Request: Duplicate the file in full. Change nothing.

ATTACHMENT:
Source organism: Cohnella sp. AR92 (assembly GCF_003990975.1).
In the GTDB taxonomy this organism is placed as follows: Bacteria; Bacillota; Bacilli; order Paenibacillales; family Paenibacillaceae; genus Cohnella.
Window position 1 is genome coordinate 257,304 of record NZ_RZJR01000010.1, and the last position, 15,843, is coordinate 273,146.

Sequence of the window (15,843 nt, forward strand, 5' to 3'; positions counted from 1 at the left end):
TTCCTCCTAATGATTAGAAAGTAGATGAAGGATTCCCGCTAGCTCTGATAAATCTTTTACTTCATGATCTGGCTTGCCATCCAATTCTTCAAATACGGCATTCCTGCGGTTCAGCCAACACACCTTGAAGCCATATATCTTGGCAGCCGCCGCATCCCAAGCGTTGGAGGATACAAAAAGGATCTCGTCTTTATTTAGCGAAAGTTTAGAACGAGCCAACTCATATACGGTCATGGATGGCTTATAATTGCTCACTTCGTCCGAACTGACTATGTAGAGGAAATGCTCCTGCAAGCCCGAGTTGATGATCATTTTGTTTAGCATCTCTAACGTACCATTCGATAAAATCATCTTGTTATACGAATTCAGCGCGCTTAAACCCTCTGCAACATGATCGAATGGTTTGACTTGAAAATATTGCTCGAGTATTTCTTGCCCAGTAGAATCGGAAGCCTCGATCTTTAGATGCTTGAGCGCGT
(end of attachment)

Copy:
Source organism: Cohnella sp. AR92 (assembly GCF_003990975.1).
In the GTDB taxonomy this organism is placed as follows: Bacteria; Bacillota; Bacilli; order Paenibacillales; family Paenibacillaceae; genus Cohnella.
Window position 1 is genome coordinate 257,304 of record NZ_RZJR01000010.1, and the last position, 15,843, is coordinate 273,146.

Sequence of the window (15,843 nt, forward strand, 5' to 3'; positions counted from 1 at the left end):
TTCCTCCTAATGATTAGAAAGTAGATGAAGGATTCCCGCTAGCTCTGATAAATCTTTTACTTCATGATCTGGCTTGCCATCCAATTCTTCAAATACGGCATTCCTGCGGTTCAGCCAACACACCTTGAAGCCATATATCTTGGCAGCCGCCGCATCCCAAGCGTTGGAGGATACAAAAAGGATCTCGTCTTTATTTAGCGAAAGTTTAGAACGAGCCAACTCATATACGGTCATGGATGGCTTATAATTGCTCACTTCGTCCGAACTGACTATGTAGAGGAAATGCTCCTGCAAGCCCGAGTTGATGATCATTTTGTTTAGCATCTCTAACGTACCATTCGATAAAATCATCTTGTTATACGAATTCAGCGCGCTTAAACCCTCTGCAACATGATCGAATGGTTTGACTTGAAAATATTGCTCGAGTATTTCTTGCCCAGTAGAATCGGAAGCCTCGATCTTTAGATGCTTGAGCGCGT